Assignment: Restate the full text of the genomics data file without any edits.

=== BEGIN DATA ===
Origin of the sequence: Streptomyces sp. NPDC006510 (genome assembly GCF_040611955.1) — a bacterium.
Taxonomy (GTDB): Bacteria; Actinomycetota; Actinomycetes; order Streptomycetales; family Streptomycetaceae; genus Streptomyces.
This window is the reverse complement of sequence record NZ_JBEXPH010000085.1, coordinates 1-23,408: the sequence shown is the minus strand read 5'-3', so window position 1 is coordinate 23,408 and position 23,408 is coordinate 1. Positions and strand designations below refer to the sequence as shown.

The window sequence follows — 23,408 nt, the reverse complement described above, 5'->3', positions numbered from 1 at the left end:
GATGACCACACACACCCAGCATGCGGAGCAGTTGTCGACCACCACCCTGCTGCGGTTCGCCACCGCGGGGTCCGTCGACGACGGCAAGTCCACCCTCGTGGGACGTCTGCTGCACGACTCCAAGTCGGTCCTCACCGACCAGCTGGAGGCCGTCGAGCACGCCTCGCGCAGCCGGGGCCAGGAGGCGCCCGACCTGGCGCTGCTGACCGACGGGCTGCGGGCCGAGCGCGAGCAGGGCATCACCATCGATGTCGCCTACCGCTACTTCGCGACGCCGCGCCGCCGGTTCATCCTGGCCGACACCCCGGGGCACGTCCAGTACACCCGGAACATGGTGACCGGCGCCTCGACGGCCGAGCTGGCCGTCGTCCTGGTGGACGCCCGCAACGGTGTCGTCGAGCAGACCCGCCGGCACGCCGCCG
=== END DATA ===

Origin of the sequence: Streptomyces sp. NPDC006510 (genome assembly GCF_040611955.1) — a bacterium.
Taxonomy (GTDB): Bacteria; Actinomycetota; Actinomycetes; order Streptomycetales; family Streptomycetaceae; genus Streptomyces.
This window is the reverse complement of sequence record NZ_JBEXPH010000085.1, coordinates 1-23,408: the sequence shown is the minus strand read 5'-3', so window position 1 is coordinate 23,408 and position 23,408 is coordinate 1. Positions and strand designations below refer to the sequence as shown.

The window sequence follows — 23,408 nt, the reverse complement described above, 5'->3', positions numbered from 1 at the left end:
GATGACCACACACACCCAGCATGCGGAGCAGTTGTCGACCACCACCCTGCTGCGGTTCGCCACCGCGGGGTCCGTCGACGACGGCAAGTCCACCCTCGTGGGACGTCTGCTGCACGACTCCAAGTCGGTCCTCACCGACCAGCTGGAGGCCGTCGAGCACGCCTCGCGCAGCCGGGGCCAGGAGGCGCCCGACCTGGCGCTGCTGACCGACGGGCTGCGGGCCGAGCGCGAGCAGGGCATCACCATCGATGTCGCCTACCGCTACTTCGCGACGCCGCGCCGCCGGTTCATCCTGGCCGACACCCCGGGGCACGTCCAGTACACCCGGAACATGGTGACCGGCGCCTCGACGGCCGAGCTGGCCGTCGTCCTGGTGGACGCCCGCAACGGTGTCGTCGAGCAGACCCGCCGGCACGCCGCCG